Using an Ion-Selective Electrode for the Determination of Fluoride Content

This article explains how the fluoride ion-selective electrode (ISE) can be effectively used to make several fluoride determinations in different kinds of matrices.

Choice of Procedure

The number of samples to analyze, the sample matrix, and the concentration range of the sample decide the choice of the procedure.

  • To quantify samples with an unknown or complex matrix, the standard addition provides the best solution. However, a direct measurement is suggested in the case of an uncomplicated sample matrix.
  • The direct measurement is suggested for online measurements or large sample numbers.
  • For low-level measurements, either direct measurement can be made following calibration, or the sample can be spiked to a higher content. This is because the sensor is at the limit of detection and is beyond its linear range, which results in too high results in the standard addition approach.

Sample Preparation and Parameter

The sample preparation and the parameters are described in the Practical Examples section.

Direct Measurement

Direct measurement is suggested for uncomplicated samples and in the case of low-level measurements (µg/L or mg/L range). For a direct measurement, the following points should be taken into consideration:

  • For less than 1 mg/L concentrations, the standard solutions should have the same ionic background as that of the sample solutions. The response time of the sensor becomes markedly longer. For these measurements, a TISAB:water ratio of 1:1 should be utilized.
  • All measurements must be conducted at constant temperatures (for instance, at 25 °C)
  • Both the pH value and the ionic strength are kept constant by adding the TISAB solution prior to the measurement. The TISAB solution has the supplementary effect of binding the interfering cations and thus releasing complexed fluoride.

Standard Addition

Standard addition is suggested for complex or undefined sample matrices. Three types of standard addition are available:

  • Manual
  • Auto
  • Auto dos

Automatic standard addition (mode: “auto”) is the quickest and recommended technique. To obtain accurate results, the potential difference (DU) must be at least 12 mV for each standard addition, and a minimum of three standard additions should be carried out (total DU at least 36 mV).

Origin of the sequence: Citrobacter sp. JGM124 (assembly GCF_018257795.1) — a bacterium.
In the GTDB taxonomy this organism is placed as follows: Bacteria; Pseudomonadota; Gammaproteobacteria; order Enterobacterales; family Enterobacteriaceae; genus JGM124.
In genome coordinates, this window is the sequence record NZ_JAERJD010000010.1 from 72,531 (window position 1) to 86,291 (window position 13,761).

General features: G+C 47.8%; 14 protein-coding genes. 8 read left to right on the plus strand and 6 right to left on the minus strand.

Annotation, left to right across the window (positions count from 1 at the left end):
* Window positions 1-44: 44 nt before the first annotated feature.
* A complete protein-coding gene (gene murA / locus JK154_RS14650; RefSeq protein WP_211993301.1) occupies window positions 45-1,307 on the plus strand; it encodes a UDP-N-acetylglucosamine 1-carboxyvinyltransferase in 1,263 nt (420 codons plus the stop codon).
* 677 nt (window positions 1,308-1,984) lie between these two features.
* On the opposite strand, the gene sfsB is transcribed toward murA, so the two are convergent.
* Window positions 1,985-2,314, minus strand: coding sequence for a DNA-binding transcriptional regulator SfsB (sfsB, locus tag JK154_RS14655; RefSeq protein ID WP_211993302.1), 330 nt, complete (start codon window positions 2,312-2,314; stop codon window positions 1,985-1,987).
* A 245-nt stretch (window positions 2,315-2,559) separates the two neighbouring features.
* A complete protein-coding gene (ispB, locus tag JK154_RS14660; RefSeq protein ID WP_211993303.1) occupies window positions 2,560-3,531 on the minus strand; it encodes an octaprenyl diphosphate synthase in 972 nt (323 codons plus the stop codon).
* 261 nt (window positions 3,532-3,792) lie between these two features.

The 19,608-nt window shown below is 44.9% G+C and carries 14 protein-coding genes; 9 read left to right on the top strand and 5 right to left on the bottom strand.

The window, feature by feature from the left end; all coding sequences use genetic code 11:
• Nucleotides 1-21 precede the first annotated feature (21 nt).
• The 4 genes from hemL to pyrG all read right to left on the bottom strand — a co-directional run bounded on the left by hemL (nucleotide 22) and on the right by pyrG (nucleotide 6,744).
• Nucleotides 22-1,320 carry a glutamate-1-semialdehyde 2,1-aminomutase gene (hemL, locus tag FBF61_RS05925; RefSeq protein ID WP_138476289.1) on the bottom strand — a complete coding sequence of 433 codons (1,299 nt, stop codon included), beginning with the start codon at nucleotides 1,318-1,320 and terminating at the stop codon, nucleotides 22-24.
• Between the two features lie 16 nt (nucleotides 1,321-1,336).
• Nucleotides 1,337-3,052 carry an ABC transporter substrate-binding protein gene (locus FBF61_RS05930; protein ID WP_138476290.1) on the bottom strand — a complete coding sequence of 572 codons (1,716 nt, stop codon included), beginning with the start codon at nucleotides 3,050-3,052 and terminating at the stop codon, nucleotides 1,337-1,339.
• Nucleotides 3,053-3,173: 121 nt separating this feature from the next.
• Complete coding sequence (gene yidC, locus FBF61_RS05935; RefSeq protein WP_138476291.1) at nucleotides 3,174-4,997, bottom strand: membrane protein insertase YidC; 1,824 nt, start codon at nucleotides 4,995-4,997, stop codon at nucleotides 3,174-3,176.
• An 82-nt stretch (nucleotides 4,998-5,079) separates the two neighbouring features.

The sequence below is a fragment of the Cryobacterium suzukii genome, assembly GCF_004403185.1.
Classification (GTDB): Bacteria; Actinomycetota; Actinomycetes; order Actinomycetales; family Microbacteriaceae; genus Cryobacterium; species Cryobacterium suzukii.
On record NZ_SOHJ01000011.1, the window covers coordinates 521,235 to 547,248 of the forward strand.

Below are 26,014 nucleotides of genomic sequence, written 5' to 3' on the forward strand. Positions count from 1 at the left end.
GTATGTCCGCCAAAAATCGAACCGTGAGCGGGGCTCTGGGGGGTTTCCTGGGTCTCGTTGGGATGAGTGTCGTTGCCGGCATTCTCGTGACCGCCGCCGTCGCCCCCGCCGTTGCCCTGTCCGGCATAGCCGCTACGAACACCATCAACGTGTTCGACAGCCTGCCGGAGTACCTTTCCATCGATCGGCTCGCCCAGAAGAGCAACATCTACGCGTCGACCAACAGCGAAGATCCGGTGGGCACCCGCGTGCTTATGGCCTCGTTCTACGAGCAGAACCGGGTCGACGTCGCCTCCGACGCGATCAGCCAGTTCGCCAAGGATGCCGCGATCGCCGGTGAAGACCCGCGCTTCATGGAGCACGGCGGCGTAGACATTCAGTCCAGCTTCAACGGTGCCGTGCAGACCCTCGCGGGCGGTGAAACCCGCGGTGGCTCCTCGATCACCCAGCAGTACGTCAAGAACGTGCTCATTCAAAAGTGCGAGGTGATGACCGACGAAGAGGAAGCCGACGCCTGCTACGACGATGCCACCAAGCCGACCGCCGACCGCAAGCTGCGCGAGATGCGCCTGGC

The mode “auto dos” is suggested for users requiring precisely defined amounts of the standard additions, while desiring maximum ease of operation. In this case, users can define the individual standard addition volumes (refer to the manual of the device in use or the online help of the software).

The concentration of the standard or the amount of the added solution should be selected such that the dosed volume does not surpass 25% of the volume of sample and that the buret should not be refilled during addition. The result is automatically calculated by the instrument through an iteration procedure.

The following points should be considered in the case of standard addition:

  • Stirring should be done during additions. If continuous stirring is not done during additions, it may lead to false results.
  • The pH value and the ionic strength can be kept constant by adding the TISAB solution prior to the measurement. The TISAB solution has the supplementary effect of binding the interfering cations and thus releasing complexed fluoride.
  • If the overall volume added at the time of standard addition turns out to be greater than 10% of the initial solution, the standard should be dissolved in the TISAB solution.
  • To guarantee a precise assessment of the standard addition, the standard concentrations (cstd) for the different volumes of buret (Vburet/mL) should be selected as a function of the sample concentration (csmpl) in accordance with the table shown below. Hence, any sample dilution should be taken into consideration (for example, dilution with the TISAB solution).

Table 1. Ratio of the standard concentration and sample concentration in dependency of the buret volume.

Vburet in mL cstd : csmpl
5 40 : 1
10 20 : 1
20 10 : 1
50 5 : 1

 

Example Factor Determination

  • Sample concentration (csmpl)—5 mg/L
  • Buret volume (Vburet)—10 mL
  • Sample size—10 mL
  • TISAB—10 mL
  • Total volume (Vtotal)—20 mL
  • Factor from Table 1 (cstd:csmpl)—20

Considering the dilution with the TISAB solution, the initial concentration of the sample is 2.5 mg/L. Therefore, the optimal concentration of the standard is 2.5 mg/L⋅20 = 50 mg/L.

Comments

Titration by lanthanum nitrate is a conventional analysis method. However, lanthanum produces complexes with ingredients and buffers of the TISAB solution and samples. This leads to excess usage of titrant and a too high result. Hence, the titration of fluoride with lanthanum nitrate is not suggested.